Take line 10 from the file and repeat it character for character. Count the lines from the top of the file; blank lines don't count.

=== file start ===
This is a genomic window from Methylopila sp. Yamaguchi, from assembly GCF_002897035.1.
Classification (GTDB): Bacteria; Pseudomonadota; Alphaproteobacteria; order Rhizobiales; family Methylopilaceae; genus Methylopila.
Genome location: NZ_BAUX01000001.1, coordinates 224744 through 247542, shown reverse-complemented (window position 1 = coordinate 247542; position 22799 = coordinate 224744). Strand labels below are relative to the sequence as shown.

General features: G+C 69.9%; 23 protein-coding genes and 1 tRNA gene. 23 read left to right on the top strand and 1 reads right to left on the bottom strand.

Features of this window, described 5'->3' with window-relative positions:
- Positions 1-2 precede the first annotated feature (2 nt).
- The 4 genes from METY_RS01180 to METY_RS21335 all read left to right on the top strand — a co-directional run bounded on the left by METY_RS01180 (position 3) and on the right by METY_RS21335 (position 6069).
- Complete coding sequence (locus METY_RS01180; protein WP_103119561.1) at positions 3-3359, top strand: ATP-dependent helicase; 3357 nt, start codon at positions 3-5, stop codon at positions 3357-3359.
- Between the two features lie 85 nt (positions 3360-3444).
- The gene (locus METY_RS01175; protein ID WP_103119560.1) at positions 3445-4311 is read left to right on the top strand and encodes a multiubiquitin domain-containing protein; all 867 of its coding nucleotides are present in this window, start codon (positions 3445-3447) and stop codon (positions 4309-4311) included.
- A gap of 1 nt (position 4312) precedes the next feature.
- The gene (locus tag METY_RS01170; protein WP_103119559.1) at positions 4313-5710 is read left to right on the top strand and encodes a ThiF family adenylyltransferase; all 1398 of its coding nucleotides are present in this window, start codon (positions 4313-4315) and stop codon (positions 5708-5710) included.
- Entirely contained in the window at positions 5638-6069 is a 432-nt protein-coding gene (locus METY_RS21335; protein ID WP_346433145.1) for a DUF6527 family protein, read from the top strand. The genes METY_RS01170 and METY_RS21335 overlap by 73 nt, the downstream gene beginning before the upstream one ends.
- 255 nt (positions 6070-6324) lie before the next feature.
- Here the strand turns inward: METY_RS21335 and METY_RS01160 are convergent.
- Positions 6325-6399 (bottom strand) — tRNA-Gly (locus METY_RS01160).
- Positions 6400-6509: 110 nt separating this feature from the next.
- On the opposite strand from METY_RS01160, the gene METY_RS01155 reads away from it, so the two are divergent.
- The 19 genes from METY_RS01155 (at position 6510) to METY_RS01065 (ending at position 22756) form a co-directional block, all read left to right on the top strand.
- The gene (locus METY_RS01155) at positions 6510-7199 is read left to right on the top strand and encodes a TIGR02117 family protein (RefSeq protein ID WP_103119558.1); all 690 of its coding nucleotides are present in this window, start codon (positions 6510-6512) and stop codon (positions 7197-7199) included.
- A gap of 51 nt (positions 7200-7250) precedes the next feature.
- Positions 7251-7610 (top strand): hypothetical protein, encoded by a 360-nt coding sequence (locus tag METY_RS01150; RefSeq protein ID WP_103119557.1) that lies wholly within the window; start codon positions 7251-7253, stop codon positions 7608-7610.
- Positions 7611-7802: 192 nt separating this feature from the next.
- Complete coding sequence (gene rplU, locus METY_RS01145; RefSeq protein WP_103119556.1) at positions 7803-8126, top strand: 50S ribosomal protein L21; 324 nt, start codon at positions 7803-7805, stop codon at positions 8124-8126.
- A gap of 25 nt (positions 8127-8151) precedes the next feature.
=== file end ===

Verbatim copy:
- The gene (locus METY_RS01175; protein ID WP_103119560.1) at positions 3445-4311 is read left to right on the top strand and encodes a multiubiquitin domain-containing protein; all 867 of its coding nucleotides are present in this window, start codon (positions 3445-3447) and stop codon (positions 4309-4311) included.